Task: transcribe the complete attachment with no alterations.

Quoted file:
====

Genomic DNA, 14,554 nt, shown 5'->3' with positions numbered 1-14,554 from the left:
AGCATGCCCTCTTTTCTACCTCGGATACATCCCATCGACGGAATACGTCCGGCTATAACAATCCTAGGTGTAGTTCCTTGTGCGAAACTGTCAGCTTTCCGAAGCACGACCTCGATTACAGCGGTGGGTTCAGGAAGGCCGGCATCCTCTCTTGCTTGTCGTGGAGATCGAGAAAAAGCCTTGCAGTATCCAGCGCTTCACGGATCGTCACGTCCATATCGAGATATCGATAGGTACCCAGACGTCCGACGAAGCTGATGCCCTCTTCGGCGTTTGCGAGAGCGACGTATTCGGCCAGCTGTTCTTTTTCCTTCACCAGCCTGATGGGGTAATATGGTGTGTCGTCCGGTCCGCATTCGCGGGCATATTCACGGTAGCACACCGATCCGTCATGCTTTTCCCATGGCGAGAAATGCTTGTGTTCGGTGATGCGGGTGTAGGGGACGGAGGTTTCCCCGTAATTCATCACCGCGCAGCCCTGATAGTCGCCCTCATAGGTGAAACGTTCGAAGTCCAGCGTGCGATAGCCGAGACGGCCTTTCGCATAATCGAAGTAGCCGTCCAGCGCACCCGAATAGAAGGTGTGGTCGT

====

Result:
Genomic DNA, 14,554 nt, shown 5'->3' with positions numbered 1-14,554 from the left:
AGCATGCCCTCTTTTCTACCTCGGATACATCCCATCGACGGAATACGTCCGGCTATAACAATCCTAGGTGTAGTTCCTTGTGCGAAACTGTCAGCTTTCCGAAGCACGACCTCGATTACAGCGGTGGGTTCAGGAAGGCCGGCATCCTCTCTTGCTTGTCGTGGAGATCGAGAAAAAGCCTTGCAGTATCCAGCGCTTCACGGATCGTCACGTCCATATCGAGATATCGATAGGTACCCAGACGTCCGACGAAGCTGATGCCCTCTTCGGCGTTTGCGAGAGCGACGTATTCGGCCAGCTGTTCTTTTTCCTTCACCAGCCTGATGGGGTAATATGGTGTGTCGTCCGGTCCGCATTCGCGGGCATATTCACGGTAGCACACCGATCCGTCATGCTTTTCCCATGGCGAGAAATGCTTGTGTTCGGTGATGCGGGTGTAGGGGACGGAGGTTTCCCCGTAATTCATCACCGCGCAGCCCTGATAGTCGCCCTCATAGGTGAAACGTTCGAAGTCCAGCGTGCGATAGCCGAGACGGCCTTTCGCATAATCGAAGTAGCCGTCCAGCGCACCCGAATAGAAGGTGTGGTCGT